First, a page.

At the front of the holder is a narrow, angled slit where you can stand up the day's active card. This is what makes Analog so valuable for me. An index card by itself can get lost beneath papers on my desk, or under my keyboard mat, or it can blow away to the floor and I'll never find it again. By having it front and center underneath my monitor, however, I always know where it is and I can see all my important tasks immediately.
The cards themselves are printed on uncoated 100# stock and measure 3" by 5". There are fifty to a pack, divided into three categories:
- Today cards come in white and are designed for you to list out your top ten tasks for the day. On the back is an open dot grid for you to jot notes or draw pictures.
- Tasks that don't get completed can be transferred to a Next card, which is a creamy, off-white color and meant to help you focus your to-dos for the next day.
- Finally, Someday cards have a kraft paper look and are for the kinds of tasks that don't necessarily have a due date. These might be long-term projects, like "clean the garage" or "redesign my blog." As you get closer to completing them, you can move them to a Next card or Today card when ready.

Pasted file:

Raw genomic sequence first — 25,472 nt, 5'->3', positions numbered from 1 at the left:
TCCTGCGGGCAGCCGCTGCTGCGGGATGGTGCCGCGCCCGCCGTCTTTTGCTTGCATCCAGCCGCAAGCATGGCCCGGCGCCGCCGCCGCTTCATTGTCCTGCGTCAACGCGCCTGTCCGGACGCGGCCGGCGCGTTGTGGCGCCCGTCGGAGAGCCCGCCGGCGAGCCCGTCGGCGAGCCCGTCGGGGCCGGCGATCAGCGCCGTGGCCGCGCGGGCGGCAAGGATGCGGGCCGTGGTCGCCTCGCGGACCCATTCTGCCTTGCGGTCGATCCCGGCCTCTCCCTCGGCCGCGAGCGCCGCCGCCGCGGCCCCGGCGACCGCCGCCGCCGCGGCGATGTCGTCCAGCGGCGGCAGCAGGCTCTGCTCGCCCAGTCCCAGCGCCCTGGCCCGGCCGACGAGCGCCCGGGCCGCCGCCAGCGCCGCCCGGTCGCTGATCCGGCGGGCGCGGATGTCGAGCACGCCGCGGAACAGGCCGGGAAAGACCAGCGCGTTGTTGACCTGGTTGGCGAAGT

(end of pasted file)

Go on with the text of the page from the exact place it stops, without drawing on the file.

At the top of each card is a line to write the date. Beside that, in the top right corner, are three circles--or dots--arranged vertically. The idea here is to color in the dots to connect related cards together. For example, you might color in the top dot on cards pertaining to one project, while coloring in the top and middle dots could tie cards with grocery lists together.
There's also a system centered around filling in the bubbles alongside each task, known as Task Signals, which indicate where a specific item on your list stands. A half-filled circle, for example, means a task is in-progress, while a circle that's completely filled in indicates a completed task.
What's nice is that the system isn't strict. You can create your own symbols for tracking task progress, or use something like Patrick Rhone's Dash/Plus system instead.
The beauty of Analog is its simplicity. Could you accomplish all of this with a three-dollar stack of index cards from staples and a shoebox? Sure, but why would you want to? Analog isn't for everyone, from both a financial and a practical level.
It's expensive, with the starter kit--including the walnut card holder and a three-pack of 50 cards--running about $100. Card refills cost $40 for a three-pack, or $30 if you opt for the subscription model. It's also relatively easy to replicate with other, cheaper materials. If you really wanted to, you could build your own Analog system for twenty bucks.
But then you wouldn't have the crisp, beautifully printed cards, nor would you have the card holder's carefully rounded edges, or the laser-etched logo on the front.
Analog is a beautiful tool. It looks fantastic on a desk, like a dormant peacock waiting for you to pluck a feather from its backside. And like any beautiful tool, it makes you want to use it. I often find myself coming up with random tasks to do, just so I can scribble them down and color in the bubbles when I'm done.
If you have the means and you're looking for a tangible, aesthetically pleasing way to keep track of your to-dos, give Analog a try.